Resources may also contain help files - and in several notorious cases can contain embedded compressed and obfuscated executables. Some of the cover applications in question demand your admin password; finding out that they at runtime unleash hidden programs can't be comforting.
NIB (NeXTSTEP Interface Builder) files are actually directories containing at least three common files used to construct the visual representation of an application: classes.nib, info.nib, and objects.nib (or keyedobjects.nib).
These files are used by Interface Builder at development time (and in fact Interface Builder will not function without them) but it's only the lattermost - (keyed)objects.nib - that's used at runtime.
Thus classes.nib and info.nib are expected to be cleaned out of release packages; if you check your Apple bundles you'll see Apple have done this - but check an ISV product at random and you're very likely to find them still there.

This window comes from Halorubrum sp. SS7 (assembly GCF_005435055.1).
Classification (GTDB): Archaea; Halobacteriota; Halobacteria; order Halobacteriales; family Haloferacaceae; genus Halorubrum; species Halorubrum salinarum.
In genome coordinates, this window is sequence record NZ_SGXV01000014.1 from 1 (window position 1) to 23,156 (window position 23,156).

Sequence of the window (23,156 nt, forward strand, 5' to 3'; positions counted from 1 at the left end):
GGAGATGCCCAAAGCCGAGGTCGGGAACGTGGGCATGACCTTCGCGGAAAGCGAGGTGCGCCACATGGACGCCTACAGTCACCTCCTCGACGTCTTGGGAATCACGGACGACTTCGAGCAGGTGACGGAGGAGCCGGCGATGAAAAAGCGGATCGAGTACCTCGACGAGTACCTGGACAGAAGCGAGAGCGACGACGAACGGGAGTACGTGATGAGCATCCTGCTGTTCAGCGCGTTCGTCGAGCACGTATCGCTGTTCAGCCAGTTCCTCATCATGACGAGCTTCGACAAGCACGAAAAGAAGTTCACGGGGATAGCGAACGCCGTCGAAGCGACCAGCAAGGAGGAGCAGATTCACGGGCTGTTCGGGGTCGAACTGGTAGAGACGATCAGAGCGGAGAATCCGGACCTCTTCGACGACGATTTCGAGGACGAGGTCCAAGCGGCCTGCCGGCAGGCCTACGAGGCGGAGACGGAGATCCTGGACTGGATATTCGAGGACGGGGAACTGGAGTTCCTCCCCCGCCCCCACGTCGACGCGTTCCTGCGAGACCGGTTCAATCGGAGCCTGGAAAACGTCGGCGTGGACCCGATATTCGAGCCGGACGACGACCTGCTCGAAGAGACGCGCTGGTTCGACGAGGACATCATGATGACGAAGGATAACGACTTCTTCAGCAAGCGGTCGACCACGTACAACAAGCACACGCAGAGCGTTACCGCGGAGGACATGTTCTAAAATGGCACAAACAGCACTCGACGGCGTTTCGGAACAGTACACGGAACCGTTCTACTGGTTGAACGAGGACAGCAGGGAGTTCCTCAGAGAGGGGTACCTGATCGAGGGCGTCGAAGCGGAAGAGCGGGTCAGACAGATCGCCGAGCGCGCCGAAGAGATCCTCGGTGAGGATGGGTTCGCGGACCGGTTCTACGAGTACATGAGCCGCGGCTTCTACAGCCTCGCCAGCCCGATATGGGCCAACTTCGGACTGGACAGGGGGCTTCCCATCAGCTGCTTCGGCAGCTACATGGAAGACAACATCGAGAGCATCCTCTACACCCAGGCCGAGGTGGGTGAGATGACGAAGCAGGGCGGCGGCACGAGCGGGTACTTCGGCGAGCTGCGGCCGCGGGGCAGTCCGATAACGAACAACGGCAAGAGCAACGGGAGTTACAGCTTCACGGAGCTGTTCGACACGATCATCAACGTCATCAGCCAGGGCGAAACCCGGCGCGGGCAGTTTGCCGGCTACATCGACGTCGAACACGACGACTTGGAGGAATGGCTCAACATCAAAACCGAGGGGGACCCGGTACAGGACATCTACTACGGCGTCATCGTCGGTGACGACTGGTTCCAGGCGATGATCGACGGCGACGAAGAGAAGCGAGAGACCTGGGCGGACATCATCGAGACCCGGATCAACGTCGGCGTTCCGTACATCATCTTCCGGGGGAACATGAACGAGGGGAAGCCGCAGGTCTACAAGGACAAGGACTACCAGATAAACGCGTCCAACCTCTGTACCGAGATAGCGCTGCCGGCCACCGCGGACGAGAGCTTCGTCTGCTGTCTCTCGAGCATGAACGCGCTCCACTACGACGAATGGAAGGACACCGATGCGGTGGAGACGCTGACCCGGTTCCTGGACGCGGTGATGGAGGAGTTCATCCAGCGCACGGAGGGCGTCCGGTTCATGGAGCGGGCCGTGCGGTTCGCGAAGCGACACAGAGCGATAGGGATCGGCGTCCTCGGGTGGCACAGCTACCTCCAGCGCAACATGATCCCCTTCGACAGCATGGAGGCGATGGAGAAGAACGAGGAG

As the files do absolutely nothing, they should be (and by Apple are) removed.
Each of these files consumes a minimum of four kilobytes on your disk, no matter the touted 'official' size. And so it adds up fast: a typical OS X setup has over three thousand (3,000) NIBs [sic]; each NIB requires otherwise an additional 8 KB of storage requirements (at least).
That's 24 MB (23.4375 MB) and that's a conservative estimate.
Icon files are actually image directories containing images for up to four different resolutions: 16x16, 32x32, 48x48, and 128x128 pixels. The ADC Icon Composer can be handy for inspecting icon files.